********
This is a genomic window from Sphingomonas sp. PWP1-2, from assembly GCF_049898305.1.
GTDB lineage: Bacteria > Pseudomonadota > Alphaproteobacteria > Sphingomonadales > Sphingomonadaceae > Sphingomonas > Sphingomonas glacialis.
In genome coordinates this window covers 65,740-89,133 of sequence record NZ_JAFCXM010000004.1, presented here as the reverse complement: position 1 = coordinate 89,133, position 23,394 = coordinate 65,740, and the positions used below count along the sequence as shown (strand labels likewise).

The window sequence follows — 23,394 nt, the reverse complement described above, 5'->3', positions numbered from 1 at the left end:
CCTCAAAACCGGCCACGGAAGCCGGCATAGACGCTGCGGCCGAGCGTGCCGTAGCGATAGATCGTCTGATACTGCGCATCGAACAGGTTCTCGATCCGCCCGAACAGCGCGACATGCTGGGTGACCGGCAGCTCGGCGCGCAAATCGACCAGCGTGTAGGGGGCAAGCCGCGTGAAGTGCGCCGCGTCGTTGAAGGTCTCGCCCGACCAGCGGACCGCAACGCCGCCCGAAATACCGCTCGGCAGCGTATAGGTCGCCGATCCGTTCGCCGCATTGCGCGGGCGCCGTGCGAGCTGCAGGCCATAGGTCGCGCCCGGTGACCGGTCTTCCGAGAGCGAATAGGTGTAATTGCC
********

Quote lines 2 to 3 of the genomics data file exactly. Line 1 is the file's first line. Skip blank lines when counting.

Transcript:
GTDB lineage: Bacteria > Pseudomonadota > Alphaproteobacteria > Sphingomonadales > Sphingomonadaceae > Sphingomonas > Sphingomonas glacialis.
In genome coordinates this window covers 65,740-89,133 of sequence record NZ_JAFCXM010000004.1, presented here as the reverse complement: position 1 = coordinate 89,133, position 23,394 = coordinate 65,740, and the positions used below count along the sequence as shown (strand labels likewise).